Conflict between the world’s major powers is intensifying, and policymakers are actively disengaging their economies from those of their adversaries in an attempt to gain an advantage. While this tactic brings short-term gains, its long-term effect could be World War 3.
Economic sanctions such as trade embargoes have been used since antiquity. They remain popular today, though the jury is still out regarding how effective they are compared to other methods, such as diplomacy or military confrontation.
By their very nature, economic sanctions are temporary, as they are usually accompanied by a list of demands which – if met – will result in a swift lifting of the sanctions and a resumption of uninhibited commerce. For example, the US placed sanctions on Turkey after Ankara purchased the Russian S400 defense system. By acceding to the US’ demands, Turkey can get relief from the sanctions.
Of late, a more permanent alternative to economic sanctions has been gaining popularity among policy circles, known as “economic decoupling.” This is a process by which a country that is in conflict with another seeks to scale back its economic interactions with that country in a manner that cannot be quickly reversed. It includes significant decreases in mutual trade, investment, and migration flows.
Suppose economic sanctions are like a person sleeping in a separate bed from their spouse after an argument. In that case, economic decoupling is like a divorce. It follows a similar logic: one of the two countries regards itself as fundamentally incompatible and wants to look for new partners.
Economic decoupling sometimes occurs when the two countries trade commodities related to national security, such as food or energy. The country initiating the decoupling feels that its foreign policy independence first requires greater economic freedom. The EU is currently exploring economic decoupling from Russia due to the perception that excessive dependence on Russian energy has undermined the EU’s interests.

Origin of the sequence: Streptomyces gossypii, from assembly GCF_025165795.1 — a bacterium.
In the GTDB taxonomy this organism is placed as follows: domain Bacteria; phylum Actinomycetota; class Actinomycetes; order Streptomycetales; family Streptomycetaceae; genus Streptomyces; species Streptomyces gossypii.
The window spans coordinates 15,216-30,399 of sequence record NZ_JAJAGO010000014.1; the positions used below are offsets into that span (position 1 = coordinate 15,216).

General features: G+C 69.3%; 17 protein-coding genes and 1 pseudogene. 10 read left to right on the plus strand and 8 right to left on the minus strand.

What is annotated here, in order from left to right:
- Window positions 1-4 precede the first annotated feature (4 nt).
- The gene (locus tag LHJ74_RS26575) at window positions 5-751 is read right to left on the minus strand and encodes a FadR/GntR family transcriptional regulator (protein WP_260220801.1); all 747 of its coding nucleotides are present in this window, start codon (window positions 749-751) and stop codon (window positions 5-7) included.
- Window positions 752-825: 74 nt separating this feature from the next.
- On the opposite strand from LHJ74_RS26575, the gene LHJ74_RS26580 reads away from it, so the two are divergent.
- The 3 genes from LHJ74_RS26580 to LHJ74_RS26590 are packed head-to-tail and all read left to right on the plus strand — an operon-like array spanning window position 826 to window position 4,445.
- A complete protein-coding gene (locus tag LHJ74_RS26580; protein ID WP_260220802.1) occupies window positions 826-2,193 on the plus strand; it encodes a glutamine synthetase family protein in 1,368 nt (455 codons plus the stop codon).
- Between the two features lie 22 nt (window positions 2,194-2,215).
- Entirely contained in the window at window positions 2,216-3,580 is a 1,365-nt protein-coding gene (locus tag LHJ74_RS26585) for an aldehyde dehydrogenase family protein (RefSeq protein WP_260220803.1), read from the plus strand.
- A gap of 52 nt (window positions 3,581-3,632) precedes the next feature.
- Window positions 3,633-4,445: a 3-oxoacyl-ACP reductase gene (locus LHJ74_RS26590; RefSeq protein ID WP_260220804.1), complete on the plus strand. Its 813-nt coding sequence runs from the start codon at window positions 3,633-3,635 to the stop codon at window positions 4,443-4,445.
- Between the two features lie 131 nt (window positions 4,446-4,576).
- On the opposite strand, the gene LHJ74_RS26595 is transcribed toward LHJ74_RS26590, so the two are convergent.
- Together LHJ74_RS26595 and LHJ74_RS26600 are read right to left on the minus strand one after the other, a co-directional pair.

While the marriage analogy is a useful starting point, there is a fundamental difference between an incompatible pair of individuals and an incompatible pair of countries. In the former case, after agreeing to go their separate ways, two people can make arrangements to avoid dealing with one another and live independent lives. In contrast, countries – especially ones in close geographical proximity – cannot do this, and no matter how hard they try, they will still have to deal with the other side on critical issues.
In light of this, the philosophers of the Enlightenment era, such as Adam Smith and Immanuel Kant, saw deepening economic relations as a path to peace for two reasons.
First, if both sides engage in a mutually profitable trade, war costs much more as war disrupts commerce. Consequently, trade makes countries less likely to declare war. Second, trade is a mutually beneficial exercise that involves human interaction, and so it warms people to their trading partners. It’s hard to hate the barista who serves you coffee every day, even if you barely know them because you have a history of positive interactions.
The EU – which started as a trade pact – is a wonderful demonstration of how these mechanisms work, taking a continent from centuries of violent conflict to 75 years of peace. However, peace in Europe, the Middle East, South Asia, and East Asia is threatened by economic decoupling.
For example, China and Japan fought a particularly vicious war during the 20th century. At present, they disagree on many things, but fortunately, China is Japan’s most important trading partner, and Japan is China’s second most important trading partner. This means that many Chinese and Japanese people regularly interact positively and peacefully, generating mutual affection and inhibiting the emergence of the sort of antipathy you need for war. Moreover, if a war did break out, the economic cost of foregone trade for both sides would be huge.
Thankfully, neither side is looking to decouple from the other economically. However, many countries – including the US – are actively trying to decouple from China. If successful, this will make it easier for people in those countries to hate Chinese people and vice versa and make the cost of war considerably lower for all sides. We should not be surprised, therefore, if the result is war.
Humans are intrinsically nomadic, and so we are easily seduced by the idea of managing our conflicts with others by permanently cutting ties and wandering off to a different hunting ground. This general impulse doesn’t work at the international level because we live in the same small space. Economic relations help us override our intrinsic desire to butt heads, and the great powers must remember this when they seek the short-term catharsis offered by economic decoupling.